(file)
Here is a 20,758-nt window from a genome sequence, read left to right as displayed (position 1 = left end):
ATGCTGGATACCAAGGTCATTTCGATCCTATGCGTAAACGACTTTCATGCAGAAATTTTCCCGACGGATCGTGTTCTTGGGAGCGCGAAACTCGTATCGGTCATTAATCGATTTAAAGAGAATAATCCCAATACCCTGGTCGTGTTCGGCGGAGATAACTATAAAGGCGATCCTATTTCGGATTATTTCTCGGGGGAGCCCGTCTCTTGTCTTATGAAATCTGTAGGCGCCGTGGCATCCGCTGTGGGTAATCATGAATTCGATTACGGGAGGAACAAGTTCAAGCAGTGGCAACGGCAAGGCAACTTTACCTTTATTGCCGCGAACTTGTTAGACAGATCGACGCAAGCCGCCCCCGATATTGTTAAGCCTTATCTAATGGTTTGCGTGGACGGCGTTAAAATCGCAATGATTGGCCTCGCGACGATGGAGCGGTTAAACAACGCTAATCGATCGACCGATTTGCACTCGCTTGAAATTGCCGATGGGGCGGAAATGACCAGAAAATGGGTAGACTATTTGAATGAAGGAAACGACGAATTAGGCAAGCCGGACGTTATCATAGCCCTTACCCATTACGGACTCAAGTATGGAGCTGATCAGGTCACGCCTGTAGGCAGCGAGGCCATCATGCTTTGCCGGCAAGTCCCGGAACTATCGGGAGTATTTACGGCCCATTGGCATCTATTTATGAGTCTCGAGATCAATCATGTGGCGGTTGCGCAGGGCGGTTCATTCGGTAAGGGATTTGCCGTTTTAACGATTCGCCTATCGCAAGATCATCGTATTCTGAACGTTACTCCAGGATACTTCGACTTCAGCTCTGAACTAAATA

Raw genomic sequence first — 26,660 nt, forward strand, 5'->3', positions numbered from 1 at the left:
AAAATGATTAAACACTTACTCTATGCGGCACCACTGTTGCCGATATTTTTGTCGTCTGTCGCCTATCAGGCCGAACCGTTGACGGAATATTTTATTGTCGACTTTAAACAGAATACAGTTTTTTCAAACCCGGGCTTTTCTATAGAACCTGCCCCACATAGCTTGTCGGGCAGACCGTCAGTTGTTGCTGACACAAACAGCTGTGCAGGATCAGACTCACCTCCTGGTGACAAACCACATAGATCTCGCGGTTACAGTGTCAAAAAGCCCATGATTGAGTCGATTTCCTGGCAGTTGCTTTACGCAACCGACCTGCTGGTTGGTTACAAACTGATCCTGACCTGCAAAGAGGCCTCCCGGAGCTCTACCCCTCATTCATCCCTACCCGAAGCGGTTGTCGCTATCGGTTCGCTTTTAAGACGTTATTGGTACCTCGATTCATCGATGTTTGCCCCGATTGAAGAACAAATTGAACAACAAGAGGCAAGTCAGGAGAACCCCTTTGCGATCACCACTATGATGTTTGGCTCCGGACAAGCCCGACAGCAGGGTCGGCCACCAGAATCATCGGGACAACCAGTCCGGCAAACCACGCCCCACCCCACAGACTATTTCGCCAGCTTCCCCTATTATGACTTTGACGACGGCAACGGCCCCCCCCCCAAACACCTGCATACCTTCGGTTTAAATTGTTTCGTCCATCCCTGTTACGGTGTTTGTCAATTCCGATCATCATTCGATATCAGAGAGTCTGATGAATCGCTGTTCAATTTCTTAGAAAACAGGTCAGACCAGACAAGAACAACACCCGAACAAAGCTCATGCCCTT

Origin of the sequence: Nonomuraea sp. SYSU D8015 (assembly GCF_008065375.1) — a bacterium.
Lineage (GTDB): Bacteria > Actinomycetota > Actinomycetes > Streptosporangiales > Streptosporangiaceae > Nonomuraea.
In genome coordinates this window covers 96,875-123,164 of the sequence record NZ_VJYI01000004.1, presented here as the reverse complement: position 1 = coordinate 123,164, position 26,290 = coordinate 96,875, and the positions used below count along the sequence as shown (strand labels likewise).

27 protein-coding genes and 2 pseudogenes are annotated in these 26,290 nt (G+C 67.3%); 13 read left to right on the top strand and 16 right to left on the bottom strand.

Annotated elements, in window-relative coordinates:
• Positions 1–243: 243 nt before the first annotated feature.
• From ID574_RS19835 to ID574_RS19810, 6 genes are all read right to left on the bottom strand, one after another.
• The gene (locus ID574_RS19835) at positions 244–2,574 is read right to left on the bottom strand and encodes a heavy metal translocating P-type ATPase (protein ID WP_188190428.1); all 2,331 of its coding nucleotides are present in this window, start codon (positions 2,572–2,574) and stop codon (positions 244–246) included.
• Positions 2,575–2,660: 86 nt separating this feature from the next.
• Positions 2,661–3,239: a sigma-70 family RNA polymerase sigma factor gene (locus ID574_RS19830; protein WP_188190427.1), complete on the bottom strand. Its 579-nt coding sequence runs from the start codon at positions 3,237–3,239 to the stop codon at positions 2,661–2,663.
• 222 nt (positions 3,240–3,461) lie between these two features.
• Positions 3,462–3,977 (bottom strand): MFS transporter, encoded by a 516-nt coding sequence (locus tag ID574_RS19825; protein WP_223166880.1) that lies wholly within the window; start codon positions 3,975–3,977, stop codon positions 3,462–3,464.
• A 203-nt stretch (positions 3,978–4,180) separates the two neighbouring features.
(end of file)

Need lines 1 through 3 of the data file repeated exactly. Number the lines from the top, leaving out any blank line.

Here is a 20,758-nt window from a genome sequence, read left to right as displayed (position 1 = left end):
ATGCTGGATACCAAGGTCATTTCGATCCTATGCGTAAACGACTTTCATGCAGAAATTTTCCCGACGGATCGTGTTCTTGGGAGCGCGAAACTCGTATCGGTCATTAATCGATTTAAAGAGAATAATCCCAATACCCTGGTCGTGTTCGGCGGAGATAACTATAAAGGCGATCCTATTTCGGATTATTTCTCGGGGGAGCCCGTCTCTTGTCTTATGAAATCTGTAGGCGCCGTGGCATCCGCTGTGGGTAATCATGAATTCGATTACGGGAGGAACAAGTTCAAGCAGTGGCAACGGCAAGGCAACTTTACCTTTATTGCCGCGAACTTGTTAGACAGATCGACGCAAGCCGCCCCCGATATTGTTAAGCCTTATCTAATGGTTTGCGTGGACGGCGTTAAAATCGCAATGATTGGCCTCGCGACGATGGAGCGGTTAAACAACGCTAATCGATCGACCGATTTGCACTCGCTTGAAATTGCCGATGGGGCGGAAATGACCAGAAAATGGGTAGACTATTTGAATGAAGGAAACGACGAATTAGGCAAGCCGGACGTTATCATAGCCCTTACCCATTACGGACTCAAGTATGGAGCTGATCAGGTCACGCCTGTAGGCAGCGAGGCCATCATGCTTTGCCGGCAAGTCCCGGAACTATCGGGAGTATTTACGGCCCATTGGCATCTATTTATGAGTCTCGAGATCAATCATGTGGCGGTTGCGCAGGGCGGTTCATTCGGTAAGGGATTTGCCGTTTTAACGATTCGCCTATCGCAAGATCATCGTATTCTGAACGTTACTCCAGGATACTTCGACTTCAGCTCTGAACTAAATA

Raw genomic sequence first — 26,660 nt, forward strand, 5'->3', positions numbered from 1 at the left: